The genre of self-help continues to evolve as authors begin to realise that some forms of self-help can be customised for folks with a specific personality. For the majority of readers who have a GREEN personality, books like The Secret by Rhonda Byrnes will suffice - GREEN folks are too lazy to make a change to their lives so all they need to is to imagine the outcome and it will magically happen. The Secret sold like hot-cakes because GREENs are a dime a dozen.
That creates a problem for folks who have a RED personality, those who aggressively read self-improvement books because of some imaginary axe-to-grind like myself. So Nielsen and Tillisch's Return on Ambition gets the market segmentation right by writing to book that caters only to those people that don't seem to have the capability to slow down.
The basic premise of the book is that ambitious people tend to destroy themselves because they focus solely on achievements and ignore equally important aspects of success like personal growth and well-being. This, I can relate to - when I was studying Finance part-time, I also updated all my IT qualifications simultaneously and developed hyperactive-thyroid in the process. An old secondary school pal tried to pace me (even I know that's suicide) and almost had a real heart attack in his early thirties.
The main premise of the book is that well-being matters because you need good physical and mental health to go further in life. Personal growth is also important because there is no point becoming obsolete on the way up.
The book then goes on to look at all the typical double-edged swords that end up trapping ambitious people. One frenemy is the desire for Independence. Ambitious people love working alone because it gets work done faster, but it only with teamwork that people can go far. Another frenemy of the ambitious is Boldness, ambitious people take oversized risks which can lead to business failure or bankruptcy.
I'm not too impressed by the overall solutions and interventions from the authors. It reads like a therapy manual. I suggest you buy the book if you are really interested in solutions.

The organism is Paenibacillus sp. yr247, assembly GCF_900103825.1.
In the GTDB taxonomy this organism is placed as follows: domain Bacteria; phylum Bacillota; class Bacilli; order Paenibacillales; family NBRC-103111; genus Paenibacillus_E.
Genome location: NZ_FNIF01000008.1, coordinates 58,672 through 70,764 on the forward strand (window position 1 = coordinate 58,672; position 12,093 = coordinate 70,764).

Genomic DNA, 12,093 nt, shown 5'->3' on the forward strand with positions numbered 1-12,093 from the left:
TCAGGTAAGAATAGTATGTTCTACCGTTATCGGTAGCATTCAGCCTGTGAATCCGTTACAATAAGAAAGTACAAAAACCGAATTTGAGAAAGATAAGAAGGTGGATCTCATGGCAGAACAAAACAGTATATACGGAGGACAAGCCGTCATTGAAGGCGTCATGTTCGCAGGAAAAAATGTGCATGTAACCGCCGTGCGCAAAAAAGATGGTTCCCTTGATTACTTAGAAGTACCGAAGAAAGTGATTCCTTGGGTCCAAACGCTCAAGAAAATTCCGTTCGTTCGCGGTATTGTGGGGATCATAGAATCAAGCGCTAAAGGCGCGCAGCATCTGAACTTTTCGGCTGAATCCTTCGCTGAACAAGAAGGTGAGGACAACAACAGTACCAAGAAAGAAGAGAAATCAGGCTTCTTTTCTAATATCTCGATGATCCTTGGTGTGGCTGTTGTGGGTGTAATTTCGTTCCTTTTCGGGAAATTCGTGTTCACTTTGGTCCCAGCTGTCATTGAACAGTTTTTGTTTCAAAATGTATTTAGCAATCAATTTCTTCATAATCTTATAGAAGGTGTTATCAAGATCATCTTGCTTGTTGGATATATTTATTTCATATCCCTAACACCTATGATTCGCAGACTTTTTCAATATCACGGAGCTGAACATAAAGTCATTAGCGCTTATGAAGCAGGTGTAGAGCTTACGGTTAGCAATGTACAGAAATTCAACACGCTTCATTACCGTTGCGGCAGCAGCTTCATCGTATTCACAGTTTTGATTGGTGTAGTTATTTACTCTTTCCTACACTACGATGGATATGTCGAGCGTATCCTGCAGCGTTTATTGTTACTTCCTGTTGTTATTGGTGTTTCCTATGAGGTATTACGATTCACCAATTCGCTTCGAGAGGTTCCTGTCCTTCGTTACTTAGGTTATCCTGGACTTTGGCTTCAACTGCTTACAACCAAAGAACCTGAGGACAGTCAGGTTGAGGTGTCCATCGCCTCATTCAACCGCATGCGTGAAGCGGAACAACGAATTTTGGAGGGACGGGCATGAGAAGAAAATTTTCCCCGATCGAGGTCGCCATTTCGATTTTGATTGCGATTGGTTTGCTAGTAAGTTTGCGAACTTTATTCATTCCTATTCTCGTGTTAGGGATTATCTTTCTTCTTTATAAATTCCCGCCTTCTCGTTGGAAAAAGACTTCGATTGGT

The only useful rule of thumb recommended by the authors is that ambitious people reflect upon their lives. That's always difficult for REDs who are often too busy correcting the mistakes of their subordinates or plotting world domination. I slowly found myself going once again back to FIRE as the primary means of finding some white space to contemplate their lives.
Without the proper amount of cash-flow, I'd still be fighting FIREs in a data centre today.
For its flaws, the book is still a good addition to a person's library because it states the problem quite well with examples that are relatable to the reader. The solution looks too much like hiring a management consultant to deal with your personal life, but I already am too deep into the cult of FIRE to really accept alternatives to Fuck You money as a solution for all personal ills.
Finally, I want to share my opinion on the kind of self-help book should you read based on your personality?
RED - Return on Ambition, any part-time short-cut book that summarises an MBA program, management books by Jack Welch, Good to Great by Jim Collins.
YELLOW - Any Zig Ziglar Sales Manual, Dale Carnegie's How to Win Friends and Influence People
BLUE - Security Analysis by Benjamin Graham, The Art of Computer Programming by Donald Knuth, Capital of the 21st Century by Thomas Piketty
GREEN - The Secret, Rich Dad Poor Dad, anything by Harv Eker, 50 Shades of Grey, Invisible Trade, any book by Enid Blyton.